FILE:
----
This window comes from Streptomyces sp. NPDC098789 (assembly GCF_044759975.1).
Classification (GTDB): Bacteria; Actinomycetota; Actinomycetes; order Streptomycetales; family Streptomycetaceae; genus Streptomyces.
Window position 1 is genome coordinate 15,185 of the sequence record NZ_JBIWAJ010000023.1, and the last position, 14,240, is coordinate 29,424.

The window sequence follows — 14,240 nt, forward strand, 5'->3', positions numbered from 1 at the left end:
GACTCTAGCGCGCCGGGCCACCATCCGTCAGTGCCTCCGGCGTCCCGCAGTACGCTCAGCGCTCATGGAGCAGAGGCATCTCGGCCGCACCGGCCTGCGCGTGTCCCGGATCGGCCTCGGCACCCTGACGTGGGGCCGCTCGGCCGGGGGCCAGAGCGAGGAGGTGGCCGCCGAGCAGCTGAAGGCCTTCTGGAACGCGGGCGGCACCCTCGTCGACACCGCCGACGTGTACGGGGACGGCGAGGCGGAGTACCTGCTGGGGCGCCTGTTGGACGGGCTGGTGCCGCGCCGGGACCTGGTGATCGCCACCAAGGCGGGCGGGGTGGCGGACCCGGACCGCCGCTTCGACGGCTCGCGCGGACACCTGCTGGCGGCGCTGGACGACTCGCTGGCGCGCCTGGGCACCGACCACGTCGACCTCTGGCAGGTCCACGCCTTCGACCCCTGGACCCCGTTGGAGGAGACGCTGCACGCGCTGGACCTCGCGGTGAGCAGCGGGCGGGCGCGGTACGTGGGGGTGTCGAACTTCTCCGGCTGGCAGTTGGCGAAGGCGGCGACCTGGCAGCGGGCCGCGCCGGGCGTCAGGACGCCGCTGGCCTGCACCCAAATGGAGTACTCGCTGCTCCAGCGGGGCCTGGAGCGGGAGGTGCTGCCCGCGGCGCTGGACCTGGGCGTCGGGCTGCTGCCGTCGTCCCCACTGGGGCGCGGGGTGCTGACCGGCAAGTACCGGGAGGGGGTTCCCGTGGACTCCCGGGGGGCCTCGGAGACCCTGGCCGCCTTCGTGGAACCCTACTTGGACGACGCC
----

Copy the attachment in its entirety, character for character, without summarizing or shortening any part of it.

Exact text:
This window comes from Streptomyces sp. NPDC098789 (assembly GCF_044759975.1).
Classification (GTDB): Bacteria; Actinomycetota; Actinomycetes; order Streptomycetales; family Streptomycetaceae; genus Streptomyces.
Window position 1 is genome coordinate 15,185 of the sequence record NZ_JBIWAJ010000023.1, and the last position, 14,240, is coordinate 29,424.

The window sequence follows — 14,240 nt, forward strand, 5'->3', positions numbered from 1 at the left end:
GACTCTAGCGCGCCGGGCCACCATCCGTCAGTGCCTCCGGCGTCCCGCAGTACGCTCAGCGCTCATGGAGCAGAGGCATCTCGGCCGCACCGGCCTGCGCGTGTCCCGGATCGGCCTCGGCACCCTGACGTGGGGCCGCTCGGCCGGGGGCCAGAGCGAGGAGGTGGCCGCCGAGCAGCTGAAGGCCTTCTGGAACGCGGGCGGCACCCTCGTCGACACCGCCGACGTGTACGGGGACGGCGAGGCGGAGTACCTGCTGGGGCGCCTGTTGGACGGGCTGGTGCCGCGCCGGGACCTGGTGATCGCCACCAAGGCGGGCGGGGTGGCGGACCCGGACCGCCGCTTCGACGGCTCGCGCGGACACCTGCTGGCGGCGCTGGACGACTCGCTGGCGCGCCTGGGCACCGACCACGTCGACCTCTGGCAGGTCCACGCCTTCGACCCCTGGACCCCGTTGGAGGAGACGCTGCACGCGCTGGACCTCGCGGTGAGCAGCGGGCGGGCGCGGTACGTGGGGGTGTCGAACTTCTCCGGCTGGCAGTTGGCGAAGGCGGCGACCTGGCAGCGGGCCGCGCCGGGCGTCAGGACGCCGCTGGCCTGCACCCAAATGGAGTACTCGCTGCTCCAGCGGGGCCTGGAGCGGGAGGTGCTGCCCGCGGCGCTGGACCTGGGCGTCGGGCTGCTGCCGTCGTCCCCACTGGGGCGCGGGGTGCTGACCGGCAAGTACCGGGAGGGGGTTCCCGTGGACTCCCGGGGGGCCTCGGAGACCCTGGCCGCCTTCGTGGAACCCTACTTGGACGACGCC